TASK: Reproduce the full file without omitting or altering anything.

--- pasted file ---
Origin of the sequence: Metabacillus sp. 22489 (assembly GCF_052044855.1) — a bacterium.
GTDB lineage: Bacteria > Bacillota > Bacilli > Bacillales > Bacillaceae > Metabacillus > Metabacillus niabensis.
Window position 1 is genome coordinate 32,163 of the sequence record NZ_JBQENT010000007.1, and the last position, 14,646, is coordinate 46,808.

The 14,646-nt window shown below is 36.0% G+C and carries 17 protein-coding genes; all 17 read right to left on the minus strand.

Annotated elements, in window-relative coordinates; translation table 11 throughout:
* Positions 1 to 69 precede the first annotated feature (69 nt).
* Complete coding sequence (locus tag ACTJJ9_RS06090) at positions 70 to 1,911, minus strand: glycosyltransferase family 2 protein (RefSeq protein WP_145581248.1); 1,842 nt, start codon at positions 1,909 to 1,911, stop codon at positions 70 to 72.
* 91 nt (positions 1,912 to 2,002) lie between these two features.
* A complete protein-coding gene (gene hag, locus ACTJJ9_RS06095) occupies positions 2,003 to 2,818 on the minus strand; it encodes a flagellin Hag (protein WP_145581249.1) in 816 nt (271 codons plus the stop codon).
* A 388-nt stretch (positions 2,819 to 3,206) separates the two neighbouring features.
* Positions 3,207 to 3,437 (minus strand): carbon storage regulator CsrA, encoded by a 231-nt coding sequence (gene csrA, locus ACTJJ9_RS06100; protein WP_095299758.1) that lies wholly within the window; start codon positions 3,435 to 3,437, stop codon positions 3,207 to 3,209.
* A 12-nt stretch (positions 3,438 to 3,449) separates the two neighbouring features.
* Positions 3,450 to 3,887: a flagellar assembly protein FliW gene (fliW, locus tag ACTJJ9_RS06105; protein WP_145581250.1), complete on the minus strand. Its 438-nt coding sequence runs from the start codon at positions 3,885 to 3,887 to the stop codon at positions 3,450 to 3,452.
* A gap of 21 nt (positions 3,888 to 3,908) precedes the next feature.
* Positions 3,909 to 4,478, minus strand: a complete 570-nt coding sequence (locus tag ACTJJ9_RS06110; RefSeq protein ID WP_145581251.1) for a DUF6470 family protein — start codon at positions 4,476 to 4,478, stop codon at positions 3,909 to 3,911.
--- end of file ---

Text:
Origin of the sequence: Metabacillus sp. 22489 (assembly GCF_052044855.1) — a bacterium.
GTDB lineage: Bacteria > Bacillota > Bacilli > Bacillales > Bacillaceae > Metabacillus > Metabacillus niabensis.
Window position 1 is genome coordinate 32,163 of the sequence record NZ_JBQENT010000007.1, and the last position, 14,646, is coordinate 46,808.

The 14,646-nt window shown below is 36.0% G+C and carries 17 protein-coding genes; all 17 read right to left on the minus strand.

Annotated elements, in window-relative coordinates; translation table 11 throughout:
* Positions 1 to 69 precede the first annotated feature (69 nt).
* Complete coding sequence (locus tag ACTJJ9_RS06090) at positions 70 to 1,911, minus strand: glycosyltransferase family 2 protein (RefSeq protein WP_145581248.1); 1,842 nt, start codon at positions 1,909 to 1,911, stop codon at positions 70 to 72.
* 91 nt (positions 1,912 to 2,002) lie between these two features.
* A complete protein-coding gene (gene hag, locus ACTJJ9_RS06095) occupies positions 2,003 to 2,818 on the minus strand; it encodes a flagellin Hag (protein WP_145581249.1) in 816 nt (271 codons plus the stop codon).
* A 388-nt stretch (positions 2,819 to 3,206) separates the two neighbouring features.
* Positions 3,207 to 3,437 (minus strand): carbon storage regulator CsrA, encoded by a 231-nt coding sequence (gene csrA, locus ACTJJ9_RS06100; protein WP_095299758.1) that lies wholly within the window; start codon positions 3,435 to 3,437, stop codon positions 3,207 to 3,209.
* A 12-nt stretch (positions 3,438 to 3,449) separates the two neighbouring features.
* Positions 3,450 to 3,887: a flagellar assembly protein FliW gene (fliW, locus tag ACTJJ9_RS06105; protein WP_145581250.1), complete on the minus strand. Its 438-nt coding sequence runs from the start codon at positions 3,885 to 3,887 to the stop codon at positions 3,450 to 3,452.
* A gap of 21 nt (positions 3,888 to 3,908) precedes the next feature.
* Positions 3,909 to 4,478, minus strand: a complete 570-nt coding sequence (locus tag ACTJJ9_RS06110; RefSeq protein ID WP_145581251.1) for a DUF6470 family protein — start codon at positions 4,476 to 4,478, stop codon at positions 3,909 to 3,911.